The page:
There have been some really challenging students that I’ve had to deal with across several schools. I’ve been brought to tears in a lesson by the actions of one of my students, which was up there with my worst days of teaching in the past five years. Also, purely anecdotally, I’ll have to say that teachers over here – including TAs – end up yelling a lot. I’ve never been a shouty teacher so it came as quite a shock to my system. The students I’ve seen seem very much acclimatised to it though… The same kind of reward systems like ClassDojo, school value charts, traffic lights and house points are widely used in schools so in that respect, behaviour management is familiar territory. A big perk is that you’re usually not alone in the classroom as there is often provision for Teacher Aides, Teaching Assistants or even a T2 (second teacher for team teaching) during core subjects which is a huge help. 

Safeguarding

Ah. So I’ll have to admit that I didn’t do enough research on this early on when I was looking into finding a job in London. I had a self-recorded video interview to complete for a teaching agency and one of the questions asked me to explain what teachers needed to do as part of their safeguarding obligations. I was squirming in my seat as I tried to bluff an answer and quickly proceeded to the next question with a forced smile. It’s not that it’s anything you couldn’t figure out but you’re likely to get caught off guard about it because it isn’t taken so seriously in NZ. When you start work for a school or agency, you will need to take part in training to ensure that you understand what you need to look out for and how to respond appropriately to any safeguarding concerns.

Schools are much more pedantic over here; at some schools, if a kid gets so much as a cut, grazed knee or bruised shin, it needs to be documented. A bump to the head (which happens literally every day in the playground) requires a concussion form to be filled out for parents or a call home. At the end of each day in primary schools in London, students must be lined up and delivered directly to their parents or designated caregiver. Also, it is not okay to have your phone out in schools – some schools go as far to request that you leave it in a locker throughout the day.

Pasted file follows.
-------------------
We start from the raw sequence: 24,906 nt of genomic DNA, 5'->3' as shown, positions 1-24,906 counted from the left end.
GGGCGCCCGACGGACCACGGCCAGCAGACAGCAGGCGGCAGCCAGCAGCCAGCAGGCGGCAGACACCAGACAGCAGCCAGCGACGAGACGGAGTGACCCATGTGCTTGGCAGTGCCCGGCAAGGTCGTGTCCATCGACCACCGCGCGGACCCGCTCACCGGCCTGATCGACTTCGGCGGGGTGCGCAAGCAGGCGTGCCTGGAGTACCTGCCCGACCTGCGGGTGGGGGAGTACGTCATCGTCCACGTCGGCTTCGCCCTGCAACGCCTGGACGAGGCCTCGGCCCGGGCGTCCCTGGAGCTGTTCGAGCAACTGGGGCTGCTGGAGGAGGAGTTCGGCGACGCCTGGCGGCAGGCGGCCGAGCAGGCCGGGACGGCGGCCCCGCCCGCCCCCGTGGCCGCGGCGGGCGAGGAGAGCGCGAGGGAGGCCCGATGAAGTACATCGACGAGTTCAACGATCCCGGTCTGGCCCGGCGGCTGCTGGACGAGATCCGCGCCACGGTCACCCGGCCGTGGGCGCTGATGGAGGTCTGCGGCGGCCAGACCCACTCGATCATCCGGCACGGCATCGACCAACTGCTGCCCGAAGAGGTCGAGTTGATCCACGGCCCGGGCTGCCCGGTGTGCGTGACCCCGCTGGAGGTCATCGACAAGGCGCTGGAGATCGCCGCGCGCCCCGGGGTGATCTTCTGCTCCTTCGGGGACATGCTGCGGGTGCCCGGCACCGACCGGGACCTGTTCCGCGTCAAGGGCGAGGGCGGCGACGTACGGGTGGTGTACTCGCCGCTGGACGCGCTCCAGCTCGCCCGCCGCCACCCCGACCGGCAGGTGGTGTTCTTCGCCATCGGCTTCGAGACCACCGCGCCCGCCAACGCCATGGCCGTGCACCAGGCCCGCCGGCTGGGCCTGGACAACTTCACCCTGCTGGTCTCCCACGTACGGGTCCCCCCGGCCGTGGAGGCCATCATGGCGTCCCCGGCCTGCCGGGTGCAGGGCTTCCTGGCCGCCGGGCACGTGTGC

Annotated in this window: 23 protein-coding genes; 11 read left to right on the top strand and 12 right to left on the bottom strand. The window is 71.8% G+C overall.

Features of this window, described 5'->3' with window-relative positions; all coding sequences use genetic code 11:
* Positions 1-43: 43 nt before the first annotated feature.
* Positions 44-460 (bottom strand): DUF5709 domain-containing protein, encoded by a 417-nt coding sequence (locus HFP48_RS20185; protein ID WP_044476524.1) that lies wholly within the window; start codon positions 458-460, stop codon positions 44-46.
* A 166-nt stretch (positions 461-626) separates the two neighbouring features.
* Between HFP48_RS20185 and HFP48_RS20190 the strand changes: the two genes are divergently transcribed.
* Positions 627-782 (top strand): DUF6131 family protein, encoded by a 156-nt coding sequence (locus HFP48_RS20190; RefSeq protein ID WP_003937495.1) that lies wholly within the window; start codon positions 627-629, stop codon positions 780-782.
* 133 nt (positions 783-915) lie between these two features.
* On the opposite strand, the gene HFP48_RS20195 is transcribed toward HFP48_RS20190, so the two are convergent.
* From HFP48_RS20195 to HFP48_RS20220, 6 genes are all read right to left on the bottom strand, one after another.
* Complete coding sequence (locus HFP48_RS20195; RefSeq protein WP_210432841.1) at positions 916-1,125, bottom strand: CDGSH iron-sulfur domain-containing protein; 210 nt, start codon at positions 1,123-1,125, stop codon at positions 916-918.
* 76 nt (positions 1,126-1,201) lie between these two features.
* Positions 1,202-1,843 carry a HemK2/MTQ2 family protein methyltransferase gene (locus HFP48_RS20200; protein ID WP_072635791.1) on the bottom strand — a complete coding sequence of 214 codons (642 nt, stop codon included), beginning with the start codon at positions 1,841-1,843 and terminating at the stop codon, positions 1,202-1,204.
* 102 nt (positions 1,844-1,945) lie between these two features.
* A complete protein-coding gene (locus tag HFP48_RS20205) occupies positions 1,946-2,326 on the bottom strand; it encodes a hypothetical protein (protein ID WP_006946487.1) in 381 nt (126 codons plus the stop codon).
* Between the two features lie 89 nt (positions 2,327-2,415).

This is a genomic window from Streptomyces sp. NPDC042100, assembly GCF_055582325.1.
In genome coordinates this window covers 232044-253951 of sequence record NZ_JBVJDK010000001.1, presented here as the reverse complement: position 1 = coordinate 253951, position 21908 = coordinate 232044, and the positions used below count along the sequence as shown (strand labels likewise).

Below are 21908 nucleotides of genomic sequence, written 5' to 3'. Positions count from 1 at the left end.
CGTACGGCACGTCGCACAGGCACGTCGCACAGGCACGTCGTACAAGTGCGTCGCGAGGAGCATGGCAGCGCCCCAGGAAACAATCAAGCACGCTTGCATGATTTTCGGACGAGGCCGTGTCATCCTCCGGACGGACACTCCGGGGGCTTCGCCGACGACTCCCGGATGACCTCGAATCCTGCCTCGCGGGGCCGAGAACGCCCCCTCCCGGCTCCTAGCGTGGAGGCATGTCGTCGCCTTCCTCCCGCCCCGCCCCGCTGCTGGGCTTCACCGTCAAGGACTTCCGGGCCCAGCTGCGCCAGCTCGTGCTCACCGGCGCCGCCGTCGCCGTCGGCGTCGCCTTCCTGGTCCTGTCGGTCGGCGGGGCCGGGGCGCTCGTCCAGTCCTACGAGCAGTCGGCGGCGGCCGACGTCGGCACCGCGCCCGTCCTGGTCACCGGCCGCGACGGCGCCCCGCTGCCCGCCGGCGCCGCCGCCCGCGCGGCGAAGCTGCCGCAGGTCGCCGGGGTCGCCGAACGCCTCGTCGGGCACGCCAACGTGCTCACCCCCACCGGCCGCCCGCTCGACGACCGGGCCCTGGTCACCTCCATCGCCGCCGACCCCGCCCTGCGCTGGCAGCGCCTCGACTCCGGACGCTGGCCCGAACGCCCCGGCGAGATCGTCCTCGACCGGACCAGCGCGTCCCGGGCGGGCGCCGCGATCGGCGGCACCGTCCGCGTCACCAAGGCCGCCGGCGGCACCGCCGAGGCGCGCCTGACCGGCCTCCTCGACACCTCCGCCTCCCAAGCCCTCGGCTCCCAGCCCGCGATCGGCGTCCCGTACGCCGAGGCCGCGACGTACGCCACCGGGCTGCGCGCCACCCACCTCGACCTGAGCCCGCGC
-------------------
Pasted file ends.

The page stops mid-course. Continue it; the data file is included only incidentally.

Accents, Lingo and Names

“Miiiiss can I have some war-ah (water)?” This always drives me insane. Another thing that really triggered me for a long time was kids correcting me for saying “aitch” (H) rather than “haitch”. I really miss the Kiwi accent and would do anything to hear a “yous” or “sweet as”. 

Don’t get me started on lingo; it took me a solid six weeks to stop saying “Come and sit on the mat” and instead call it the “carpet”. Same with saying the “roll” which must be “register” and “sneakers” which must be “trainers” (this so-called “error” caused the biggest uproar of laughter from one of my Year 8 classes). A BT is an NQT, ERO is OFSTED, ‘relieving’ is ‘supply’, ‘Health’ falls under the broader subject of PSHE, a ‘bus-stop’ activity is called a ‘carousel’ and so the list goes on.

A whole different demographic brought with it a brand new catalogue of names. I couldn’t rely on my old learning names trick of associating a students’ name with someone I already knew. I swear it took me 3x as long to learn the names of my students when I started out.

A bit of a random one to finish with…

I haven’t heard a normal school bell ring in a primary school yet but there’s a funny system here (I thought it was only done in one school until I saw the same thing happen at a bunch of other schools) where a handheld bell is rung by a teacher on duty who yells “FREEZE” at the top of their lungs to all the students in the playground…usually followed by “STOP”, an angry march over to a child who took two steps further and a hands-on-hips “YOU NEED TO STOP WHEN THE BELL RINGS!” The teacher then orders the students to line up by their class teacher and the motley crew of students magically fall into line. Voilà! It’s quite the operation and always taken very seriously.

 

So there you have it; a bite-sized dip into teaching in London. This has been a rollercoaster of an experience so far and I’m sure that I’ll continue to discover differences, perks and quirks as we press on through the uncertain waters of 2021.

 

Have you taken the leap and moved to London to teach? What differences stuck out most to you? Share your comments below! 👇

Katherine is a primary school teacher from New Zealand currently teaching in London. After five years of full time teaching in the primary years, she decided to shake things up and jump into the world of supply teaching. She’s been busy building a website with her partner called attheminute.com. Check out her blog featuring living and teaching in London articles and her recently launched at the LAST minute teaching resources page for free, high-quality resources designed for those times when you just need an activity to grab and go!

 

IPhoto by Heidi Fin on Unsplash

Emily

Emily is a secondary science and math teacher in Australia. She enjoys sharing the real and human teacher life, facilitating the ‘light bulb’ moment in her students, and drinking tea and wine.